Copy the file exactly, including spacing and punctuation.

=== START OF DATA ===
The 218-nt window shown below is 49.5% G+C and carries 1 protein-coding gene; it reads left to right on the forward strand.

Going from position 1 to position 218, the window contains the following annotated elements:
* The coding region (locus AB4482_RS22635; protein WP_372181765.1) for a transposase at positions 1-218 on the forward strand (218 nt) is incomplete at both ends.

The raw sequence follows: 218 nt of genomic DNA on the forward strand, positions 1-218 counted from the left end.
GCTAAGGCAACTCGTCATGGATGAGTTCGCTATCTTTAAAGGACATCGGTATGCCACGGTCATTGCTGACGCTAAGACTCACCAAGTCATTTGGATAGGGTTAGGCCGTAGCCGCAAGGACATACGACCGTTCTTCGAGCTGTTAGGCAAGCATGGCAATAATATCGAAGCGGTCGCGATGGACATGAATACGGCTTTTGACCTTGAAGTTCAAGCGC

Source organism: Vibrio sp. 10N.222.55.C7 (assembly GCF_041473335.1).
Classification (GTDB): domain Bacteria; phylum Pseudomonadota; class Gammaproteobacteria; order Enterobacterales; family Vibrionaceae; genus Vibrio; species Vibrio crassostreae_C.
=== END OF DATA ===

The 218-nt window shown below is 49.5% G+C and carries 1 protein-coding gene; it reads left to right on the forward strand.

Going from position 1 to position 218, the window contains the following annotated elements:
* The coding region (locus AB4482_RS22635; protein WP_372181765.1) for a transposase at positions 1-218 on the forward strand (218 nt) is incomplete at both ends.

The raw sequence follows: 218 nt of genomic DNA on the forward strand, positions 1-218 counted from the left end.
GCTAAGGCAACTCGTCATGGATGAGTTCGCTATCTTTAAAGGACATCGGTATGCCACGGTCATTGCTGACGCTAAGACTCACCAAGTCATTTGGATAGGGTTAGGCCGTAGCCGCAAGGACATACGACCGTTCTTCGAGCTGTTAGGCAAGCATGGCAATAATATCGAAGCGGTCGCGATGGACATGAATACGGCTTTTGACCTTGAAGTTCAAGCGC

Source organism: Vibrio sp. 10N.222.55.C7 (assembly GCF_041473335.1).
Classification (GTDB): domain Bacteria; phylum Pseudomonadota; class Gammaproteobacteria; order Enterobacterales; family Vibrionaceae; genus Vibrio; species Vibrio crassostreae_C.